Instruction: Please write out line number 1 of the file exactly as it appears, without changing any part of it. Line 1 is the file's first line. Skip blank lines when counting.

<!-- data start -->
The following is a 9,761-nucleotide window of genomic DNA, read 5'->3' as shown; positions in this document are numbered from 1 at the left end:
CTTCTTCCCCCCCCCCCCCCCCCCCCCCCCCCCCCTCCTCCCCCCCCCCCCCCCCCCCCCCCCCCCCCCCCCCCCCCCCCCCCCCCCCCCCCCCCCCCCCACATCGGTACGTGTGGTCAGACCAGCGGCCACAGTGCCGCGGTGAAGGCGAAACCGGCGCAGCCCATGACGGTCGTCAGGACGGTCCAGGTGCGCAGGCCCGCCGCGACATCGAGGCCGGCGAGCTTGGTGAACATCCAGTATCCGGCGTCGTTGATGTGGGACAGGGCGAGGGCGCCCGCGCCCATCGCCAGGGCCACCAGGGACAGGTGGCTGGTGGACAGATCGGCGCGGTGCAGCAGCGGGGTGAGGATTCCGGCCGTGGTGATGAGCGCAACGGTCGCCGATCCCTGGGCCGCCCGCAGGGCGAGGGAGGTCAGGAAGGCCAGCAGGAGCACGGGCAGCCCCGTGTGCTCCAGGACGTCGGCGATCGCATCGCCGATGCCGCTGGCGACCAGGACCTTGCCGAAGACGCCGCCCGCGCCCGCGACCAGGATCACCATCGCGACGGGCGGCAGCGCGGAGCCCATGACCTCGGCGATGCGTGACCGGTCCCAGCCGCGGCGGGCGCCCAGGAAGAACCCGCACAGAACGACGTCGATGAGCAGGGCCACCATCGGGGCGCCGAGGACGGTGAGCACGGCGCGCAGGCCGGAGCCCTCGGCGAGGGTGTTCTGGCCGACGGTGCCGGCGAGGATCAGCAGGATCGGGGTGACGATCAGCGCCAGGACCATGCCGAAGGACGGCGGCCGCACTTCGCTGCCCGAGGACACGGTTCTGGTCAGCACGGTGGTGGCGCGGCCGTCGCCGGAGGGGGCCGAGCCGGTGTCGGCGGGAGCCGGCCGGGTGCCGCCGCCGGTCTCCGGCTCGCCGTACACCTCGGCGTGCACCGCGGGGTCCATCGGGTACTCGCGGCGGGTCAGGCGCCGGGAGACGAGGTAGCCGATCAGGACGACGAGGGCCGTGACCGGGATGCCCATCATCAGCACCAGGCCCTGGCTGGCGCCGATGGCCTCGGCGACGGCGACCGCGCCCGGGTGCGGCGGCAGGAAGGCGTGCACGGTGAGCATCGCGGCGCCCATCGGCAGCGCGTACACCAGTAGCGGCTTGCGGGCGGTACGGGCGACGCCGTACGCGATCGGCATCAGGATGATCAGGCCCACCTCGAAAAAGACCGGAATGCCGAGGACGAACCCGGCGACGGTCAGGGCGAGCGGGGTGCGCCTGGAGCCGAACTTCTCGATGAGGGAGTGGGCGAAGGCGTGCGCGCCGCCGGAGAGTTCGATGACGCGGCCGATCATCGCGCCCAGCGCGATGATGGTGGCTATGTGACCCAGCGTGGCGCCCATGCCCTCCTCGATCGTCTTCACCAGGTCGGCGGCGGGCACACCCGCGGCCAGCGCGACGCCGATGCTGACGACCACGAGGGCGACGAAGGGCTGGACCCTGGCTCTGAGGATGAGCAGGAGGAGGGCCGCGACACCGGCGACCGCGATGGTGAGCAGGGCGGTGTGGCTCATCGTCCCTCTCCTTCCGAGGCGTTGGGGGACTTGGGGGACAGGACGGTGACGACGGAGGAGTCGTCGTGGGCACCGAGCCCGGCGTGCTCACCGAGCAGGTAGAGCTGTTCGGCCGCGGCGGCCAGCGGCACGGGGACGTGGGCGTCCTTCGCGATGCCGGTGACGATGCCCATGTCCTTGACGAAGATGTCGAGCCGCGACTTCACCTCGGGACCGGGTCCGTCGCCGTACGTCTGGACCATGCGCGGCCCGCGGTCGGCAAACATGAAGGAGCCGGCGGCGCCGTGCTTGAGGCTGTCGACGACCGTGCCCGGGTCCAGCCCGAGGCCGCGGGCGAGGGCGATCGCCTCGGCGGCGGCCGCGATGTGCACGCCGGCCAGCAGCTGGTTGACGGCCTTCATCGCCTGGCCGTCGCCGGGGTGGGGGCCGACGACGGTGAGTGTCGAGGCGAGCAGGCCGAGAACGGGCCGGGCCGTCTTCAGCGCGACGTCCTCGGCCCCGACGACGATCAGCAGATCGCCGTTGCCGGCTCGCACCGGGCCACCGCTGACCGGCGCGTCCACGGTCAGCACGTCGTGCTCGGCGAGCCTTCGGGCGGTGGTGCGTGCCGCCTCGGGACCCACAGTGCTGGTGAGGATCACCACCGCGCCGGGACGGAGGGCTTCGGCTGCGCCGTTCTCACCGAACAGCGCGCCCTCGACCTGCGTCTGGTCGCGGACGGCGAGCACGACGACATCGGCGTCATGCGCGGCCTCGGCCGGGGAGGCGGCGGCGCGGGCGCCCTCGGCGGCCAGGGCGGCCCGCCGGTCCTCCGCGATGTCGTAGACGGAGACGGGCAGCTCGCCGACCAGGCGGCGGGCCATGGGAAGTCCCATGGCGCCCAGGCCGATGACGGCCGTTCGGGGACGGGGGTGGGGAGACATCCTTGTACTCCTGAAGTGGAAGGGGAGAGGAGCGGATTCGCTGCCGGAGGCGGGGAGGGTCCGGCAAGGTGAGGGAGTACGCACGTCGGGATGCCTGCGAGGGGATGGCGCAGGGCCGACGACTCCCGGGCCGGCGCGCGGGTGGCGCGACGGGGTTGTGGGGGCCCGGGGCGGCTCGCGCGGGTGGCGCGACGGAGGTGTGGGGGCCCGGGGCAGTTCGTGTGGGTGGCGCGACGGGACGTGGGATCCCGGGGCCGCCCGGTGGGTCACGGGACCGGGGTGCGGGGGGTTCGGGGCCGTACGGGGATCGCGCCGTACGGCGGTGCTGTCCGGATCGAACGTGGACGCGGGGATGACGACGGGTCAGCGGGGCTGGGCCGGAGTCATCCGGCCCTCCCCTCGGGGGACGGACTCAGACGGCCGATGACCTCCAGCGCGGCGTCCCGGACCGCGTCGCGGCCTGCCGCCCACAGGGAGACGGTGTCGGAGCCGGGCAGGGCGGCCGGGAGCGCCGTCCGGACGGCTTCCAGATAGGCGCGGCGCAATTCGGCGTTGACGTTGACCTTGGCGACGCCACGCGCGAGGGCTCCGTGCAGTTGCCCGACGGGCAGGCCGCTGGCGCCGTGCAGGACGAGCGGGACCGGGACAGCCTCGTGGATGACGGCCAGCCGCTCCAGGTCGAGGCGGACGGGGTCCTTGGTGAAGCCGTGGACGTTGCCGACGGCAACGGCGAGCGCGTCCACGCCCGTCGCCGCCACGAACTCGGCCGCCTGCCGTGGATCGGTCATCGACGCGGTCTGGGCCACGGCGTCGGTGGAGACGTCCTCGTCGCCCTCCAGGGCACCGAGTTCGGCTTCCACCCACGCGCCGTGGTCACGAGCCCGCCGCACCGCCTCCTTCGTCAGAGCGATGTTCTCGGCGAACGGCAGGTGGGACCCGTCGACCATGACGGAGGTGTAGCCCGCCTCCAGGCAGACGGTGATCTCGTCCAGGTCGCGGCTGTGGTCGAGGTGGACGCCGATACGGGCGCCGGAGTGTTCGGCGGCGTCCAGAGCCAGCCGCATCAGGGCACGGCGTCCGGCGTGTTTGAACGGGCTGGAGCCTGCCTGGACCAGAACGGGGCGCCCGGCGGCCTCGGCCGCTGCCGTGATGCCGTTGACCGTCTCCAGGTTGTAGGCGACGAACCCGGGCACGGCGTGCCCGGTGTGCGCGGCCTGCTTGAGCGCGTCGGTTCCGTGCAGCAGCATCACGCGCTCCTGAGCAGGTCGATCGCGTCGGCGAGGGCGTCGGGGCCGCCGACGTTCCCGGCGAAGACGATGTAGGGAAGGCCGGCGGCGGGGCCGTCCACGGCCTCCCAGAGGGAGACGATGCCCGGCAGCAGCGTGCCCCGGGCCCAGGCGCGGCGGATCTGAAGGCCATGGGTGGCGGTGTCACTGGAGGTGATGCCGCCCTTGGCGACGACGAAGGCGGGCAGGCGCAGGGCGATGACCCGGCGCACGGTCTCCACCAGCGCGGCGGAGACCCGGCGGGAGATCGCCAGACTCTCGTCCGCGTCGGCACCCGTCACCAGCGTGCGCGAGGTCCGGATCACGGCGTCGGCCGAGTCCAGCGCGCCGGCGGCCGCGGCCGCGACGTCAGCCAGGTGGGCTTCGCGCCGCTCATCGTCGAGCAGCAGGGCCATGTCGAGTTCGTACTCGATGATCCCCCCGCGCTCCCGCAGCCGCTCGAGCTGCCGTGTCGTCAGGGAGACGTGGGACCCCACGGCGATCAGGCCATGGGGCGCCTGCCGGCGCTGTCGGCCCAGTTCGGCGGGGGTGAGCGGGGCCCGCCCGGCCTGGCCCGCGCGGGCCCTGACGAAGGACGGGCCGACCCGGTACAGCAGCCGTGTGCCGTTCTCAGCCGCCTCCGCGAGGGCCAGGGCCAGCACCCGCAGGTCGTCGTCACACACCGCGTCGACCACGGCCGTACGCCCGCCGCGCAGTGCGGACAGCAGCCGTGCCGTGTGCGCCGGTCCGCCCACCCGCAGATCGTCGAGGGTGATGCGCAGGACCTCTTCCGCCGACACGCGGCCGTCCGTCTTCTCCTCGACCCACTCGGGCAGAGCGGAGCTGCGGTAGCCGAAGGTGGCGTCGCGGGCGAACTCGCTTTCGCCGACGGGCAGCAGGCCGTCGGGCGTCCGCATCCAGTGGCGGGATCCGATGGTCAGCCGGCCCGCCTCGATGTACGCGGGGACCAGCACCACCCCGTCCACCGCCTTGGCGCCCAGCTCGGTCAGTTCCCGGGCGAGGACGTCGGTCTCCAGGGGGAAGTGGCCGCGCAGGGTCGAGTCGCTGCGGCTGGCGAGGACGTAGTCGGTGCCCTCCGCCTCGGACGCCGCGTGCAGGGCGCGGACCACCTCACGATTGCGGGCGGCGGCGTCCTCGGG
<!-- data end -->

The following is a 9,761-nucleotide window of genomic DNA, read 5'->3' as shown; positions in this document are numbered from 1 at the left end: